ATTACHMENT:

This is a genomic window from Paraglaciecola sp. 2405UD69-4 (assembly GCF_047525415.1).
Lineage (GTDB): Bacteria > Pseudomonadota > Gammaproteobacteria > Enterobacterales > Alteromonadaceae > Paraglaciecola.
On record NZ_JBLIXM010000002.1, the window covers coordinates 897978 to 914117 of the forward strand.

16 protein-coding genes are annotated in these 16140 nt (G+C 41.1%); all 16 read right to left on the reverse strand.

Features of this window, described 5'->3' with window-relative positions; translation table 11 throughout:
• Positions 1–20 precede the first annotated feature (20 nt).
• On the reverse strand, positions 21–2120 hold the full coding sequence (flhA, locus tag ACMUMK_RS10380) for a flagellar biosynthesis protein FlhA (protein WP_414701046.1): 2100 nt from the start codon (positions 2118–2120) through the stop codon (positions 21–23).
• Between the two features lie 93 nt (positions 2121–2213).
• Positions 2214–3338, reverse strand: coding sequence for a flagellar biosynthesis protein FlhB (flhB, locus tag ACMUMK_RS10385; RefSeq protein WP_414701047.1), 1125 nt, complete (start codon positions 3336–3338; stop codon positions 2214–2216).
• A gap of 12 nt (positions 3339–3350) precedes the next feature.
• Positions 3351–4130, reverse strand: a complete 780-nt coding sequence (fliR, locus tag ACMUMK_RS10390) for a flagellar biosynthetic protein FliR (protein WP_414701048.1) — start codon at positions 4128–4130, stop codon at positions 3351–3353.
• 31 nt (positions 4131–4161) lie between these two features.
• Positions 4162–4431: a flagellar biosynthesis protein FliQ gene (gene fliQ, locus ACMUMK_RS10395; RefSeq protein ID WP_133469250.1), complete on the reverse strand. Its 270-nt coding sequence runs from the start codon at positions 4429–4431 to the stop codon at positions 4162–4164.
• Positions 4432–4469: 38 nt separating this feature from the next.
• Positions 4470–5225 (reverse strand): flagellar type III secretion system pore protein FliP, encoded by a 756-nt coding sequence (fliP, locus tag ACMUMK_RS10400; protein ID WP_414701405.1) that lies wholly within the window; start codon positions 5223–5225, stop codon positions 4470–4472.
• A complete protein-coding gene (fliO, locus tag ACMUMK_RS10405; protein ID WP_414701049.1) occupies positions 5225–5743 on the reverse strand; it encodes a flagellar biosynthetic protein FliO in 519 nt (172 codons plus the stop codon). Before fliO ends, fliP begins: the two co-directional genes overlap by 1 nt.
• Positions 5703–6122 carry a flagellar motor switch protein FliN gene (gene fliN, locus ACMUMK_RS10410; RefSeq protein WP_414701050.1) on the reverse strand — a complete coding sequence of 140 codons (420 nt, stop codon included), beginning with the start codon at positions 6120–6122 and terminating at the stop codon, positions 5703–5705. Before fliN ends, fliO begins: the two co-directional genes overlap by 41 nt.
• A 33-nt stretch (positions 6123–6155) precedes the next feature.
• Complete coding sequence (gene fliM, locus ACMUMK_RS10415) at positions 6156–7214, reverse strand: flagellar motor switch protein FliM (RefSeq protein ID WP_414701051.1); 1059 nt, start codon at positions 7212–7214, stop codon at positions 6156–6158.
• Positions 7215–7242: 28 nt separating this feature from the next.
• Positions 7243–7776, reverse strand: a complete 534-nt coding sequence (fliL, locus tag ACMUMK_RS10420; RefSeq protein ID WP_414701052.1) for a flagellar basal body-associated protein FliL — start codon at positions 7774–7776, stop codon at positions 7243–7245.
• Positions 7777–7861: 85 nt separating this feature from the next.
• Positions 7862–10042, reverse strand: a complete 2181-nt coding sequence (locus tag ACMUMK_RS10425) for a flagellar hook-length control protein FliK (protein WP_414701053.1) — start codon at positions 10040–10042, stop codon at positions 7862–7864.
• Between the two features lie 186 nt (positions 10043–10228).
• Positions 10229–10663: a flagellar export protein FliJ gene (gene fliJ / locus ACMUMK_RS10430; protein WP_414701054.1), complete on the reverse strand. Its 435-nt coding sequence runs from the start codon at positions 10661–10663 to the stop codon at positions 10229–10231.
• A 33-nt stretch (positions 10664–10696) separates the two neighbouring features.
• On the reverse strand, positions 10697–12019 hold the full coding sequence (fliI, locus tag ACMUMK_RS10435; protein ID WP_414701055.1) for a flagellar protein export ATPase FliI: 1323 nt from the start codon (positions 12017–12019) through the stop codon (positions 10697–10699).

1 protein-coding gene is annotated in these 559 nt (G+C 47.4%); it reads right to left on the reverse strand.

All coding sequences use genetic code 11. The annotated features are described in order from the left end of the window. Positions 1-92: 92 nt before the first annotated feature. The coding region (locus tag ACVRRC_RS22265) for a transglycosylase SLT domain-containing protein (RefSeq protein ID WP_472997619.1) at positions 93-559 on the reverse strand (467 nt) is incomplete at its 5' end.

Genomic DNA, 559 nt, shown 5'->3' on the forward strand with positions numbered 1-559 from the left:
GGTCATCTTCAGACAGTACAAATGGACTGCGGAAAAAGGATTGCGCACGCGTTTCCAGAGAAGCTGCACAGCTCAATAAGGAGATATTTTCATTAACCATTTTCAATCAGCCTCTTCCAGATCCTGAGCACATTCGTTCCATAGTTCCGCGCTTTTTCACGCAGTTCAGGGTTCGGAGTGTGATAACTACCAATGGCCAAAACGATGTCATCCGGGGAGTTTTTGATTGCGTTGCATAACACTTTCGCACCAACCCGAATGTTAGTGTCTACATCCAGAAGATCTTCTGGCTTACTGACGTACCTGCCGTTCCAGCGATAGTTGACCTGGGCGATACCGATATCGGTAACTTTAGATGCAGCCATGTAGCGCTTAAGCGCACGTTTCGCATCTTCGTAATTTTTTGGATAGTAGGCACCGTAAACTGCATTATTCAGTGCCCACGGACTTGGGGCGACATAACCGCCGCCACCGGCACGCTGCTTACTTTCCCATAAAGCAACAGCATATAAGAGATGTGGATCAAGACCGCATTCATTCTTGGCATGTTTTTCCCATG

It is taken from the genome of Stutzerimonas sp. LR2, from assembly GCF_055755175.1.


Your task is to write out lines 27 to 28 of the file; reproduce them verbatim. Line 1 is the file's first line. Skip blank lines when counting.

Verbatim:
• On the reverse strand, positions 10697–12019 hold the full coding sequence (fliI, locus tag ACMUMK_RS10435; protein ID WP_414701055.1) for a flagellar protein export ATPase FliI: 1323 nt from the start codon (positions 12017–12019) through the stop codon (positions 10697–10699).

1 protein-coding gene is annotated in these 559 nt (G+C 47.4%); it reads right to left on the reverse strand.